If you currently have fluorescent lights under your kitchen cabinets, or anywhere else, then you should consider upgrading them to LED. Why? Because the fluorescent tubes will be unavailable at some point in the near future - some tubes and light fittings have already gone. There are also gains to be made because the LED lights will use less electricity than the old fluorescents. You can save up to about 50% for the same light output.
Under cabinet lighting is a great way to illuminate your kitchen, especially work surfaces. Strip style lighting provides the best spread of light with the least shadows so it's a very good choice.
Historically these lights would have used some type of fluorescent tube. Fluorescent tubes and their light fittings have been available in many styles, with varying lengths and tube types. The old fluorescent tubes are generally described by a 'T' number, such as T4, T5 and T8, which indicated the diameter of the tube.
Fluorescent tubes are ok, but they are quite hard to recycle at the end of their life. These days, LED under cabinet lights are a much better choice as they do exactly the same job and use less power to do it.
In general, upgrading from fluorescent to LED is quite easy and probably not as expensive as you might think.
Every new LED cabinet strip light comes with appropriate fixing clips. These are screwed to the relevant surface and the lights just clip into place. Most fittings have two shapes of clip so you can install them in different orientations to suit your cabinets.
Both the old fluorescent lights and the new LED alternatives all run at mains voltage, so there are no transformers to worry about. Your existing light switches will still work and you can often use the same cables too.
The part of the entire LED upgrade that's most likely to cause a problem are the connectors at the end of the cables, as there are many different connectors out there.
If you're lucky, your old connectors will 'just work' with your new LED lights. This is the easiest situation as it's really just plug-and-play.
However, most people will need to adjust something to make the right connections. Each new LED light is supplied with a new 'input cable'. This is a cable with the appropriate socket connector for the light at one end and bare ends at the other. This cable can often be used to connect the new lights when the old connectors don't fit. Here are a few common types of existing installation and how to deal with the upgrade:
The new bare-ended input cable should replace the old cables. The bare ends will be connected to the existing junction box and the socket end will connect directly to the new LED light.
In this case, the connectors on the end of the cable will need to be replaced with an appropriate connector for your new LED lights. There are two easy ways to achieve this:
1. Replace the old connector at the end of the existing cable with a re-wireable socket to match your new LED lights. The rewireable sockets are purchased separately, and in this case, the new input cables will not be used.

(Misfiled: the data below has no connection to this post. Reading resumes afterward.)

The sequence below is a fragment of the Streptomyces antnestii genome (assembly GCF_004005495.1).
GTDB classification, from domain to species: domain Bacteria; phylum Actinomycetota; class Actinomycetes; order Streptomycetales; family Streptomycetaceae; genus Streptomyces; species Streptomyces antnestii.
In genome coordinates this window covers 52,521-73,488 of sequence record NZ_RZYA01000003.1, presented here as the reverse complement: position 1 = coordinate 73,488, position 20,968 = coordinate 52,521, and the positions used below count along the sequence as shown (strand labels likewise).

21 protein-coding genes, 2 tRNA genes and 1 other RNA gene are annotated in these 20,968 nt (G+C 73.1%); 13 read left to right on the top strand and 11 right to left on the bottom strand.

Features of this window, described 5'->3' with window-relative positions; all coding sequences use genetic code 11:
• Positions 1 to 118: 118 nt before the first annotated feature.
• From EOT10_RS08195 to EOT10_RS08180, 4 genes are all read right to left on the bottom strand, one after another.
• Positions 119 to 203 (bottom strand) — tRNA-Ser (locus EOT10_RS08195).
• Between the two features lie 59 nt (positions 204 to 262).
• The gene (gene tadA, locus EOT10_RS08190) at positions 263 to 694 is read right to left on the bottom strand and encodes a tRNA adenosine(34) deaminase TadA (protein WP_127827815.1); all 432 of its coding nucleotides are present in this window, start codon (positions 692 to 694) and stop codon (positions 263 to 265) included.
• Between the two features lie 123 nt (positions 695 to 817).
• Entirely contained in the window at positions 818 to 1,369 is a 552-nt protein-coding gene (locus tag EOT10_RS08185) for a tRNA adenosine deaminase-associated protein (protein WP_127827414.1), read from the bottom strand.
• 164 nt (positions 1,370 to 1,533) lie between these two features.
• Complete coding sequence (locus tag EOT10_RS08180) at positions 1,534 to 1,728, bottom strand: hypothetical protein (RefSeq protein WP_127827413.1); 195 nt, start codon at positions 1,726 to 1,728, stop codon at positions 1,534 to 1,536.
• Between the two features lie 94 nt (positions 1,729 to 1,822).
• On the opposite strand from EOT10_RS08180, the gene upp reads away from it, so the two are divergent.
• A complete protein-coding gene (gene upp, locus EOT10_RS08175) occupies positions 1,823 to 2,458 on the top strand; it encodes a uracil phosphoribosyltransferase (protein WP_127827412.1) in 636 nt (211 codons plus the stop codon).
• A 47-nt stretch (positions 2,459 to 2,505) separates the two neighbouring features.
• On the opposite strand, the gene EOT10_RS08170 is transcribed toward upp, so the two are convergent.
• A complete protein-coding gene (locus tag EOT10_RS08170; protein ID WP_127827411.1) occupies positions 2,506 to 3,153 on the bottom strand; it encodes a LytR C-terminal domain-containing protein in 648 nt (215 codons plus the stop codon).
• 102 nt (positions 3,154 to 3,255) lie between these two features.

2. Remove the old connector from the end of the cable then use a new junction box to connect your old cable to the bare ends of the new input cable. The socket end of the cable will connect directly to the new light.
Just like the old fluorescents, new LED strip lights can also be linked together either with cables or butt-joint connectors. The first light in the chain will have the power coming into it, either from a junction box or directly from the wall.
When installing the new LEDs, the first fitting will use it's supplied input cable to connect the power. Then additional lights can be easily connected using 'link leads' (purchased separately) to take power from one light onto the next. Usually, up to 6 light fittings can be linked in this way. The new link leads will ensure that the plugs and sockets are correctly matched to your new LED lights.
The exact cost will depend on which lights you choose as well as any optional extras that you require. However, as a very rough estimate, £10 (including VAT) per light fitting is a reasonable guide. Each light is supplied with fixing clips and a power input cable.
There are many manufacturers and brands of light available, but we have a good history with the Toru range of LED strip lights. They are very popular, great value for money and very reliable. The range includes lengths from 224mm to 1159mm, with warm, cool and daylight white colour temperature options.
Toru LED lights have rewireable plugs and sockets available that can be used to utilise your existing cabling. There's also a colour-switchable light in each size in case you're not sure which colour light would suit you best.
In our office, it's become a catchphrase for our customer service team - 'Just buy a Toru!'. It will just work and you won't regret it.
There are two common types of power connector used on LED lights. You might like to purchase LED lights that use the same connectors as your old fluorescents.
If you're replacing your existing lights with new LED's then you don't need to hire an electrican to do this work for you. However if you're not comfortable with any aspect of the work then we would always recommend consulting a qualified expert.
Yes! Most fittings can be linked using either cables or a butt-join connector for a seamless lighting solution.
A very rough estimate is £10 per light fitting.
There are many brands and models of LED strip light, but for an easy answer: After measuring the space the lights are going into, buy a Toru LED light of the appropriate length.
Almost all the old fluorescent tubes that we have seen have been warm white. To keep the same colour of light, you should buy warm white LED lights too. You can also choose whiter lights if you like, and there's models available that have 'colour changing technology' (CCT) so you can try each colour and change it whenever you like.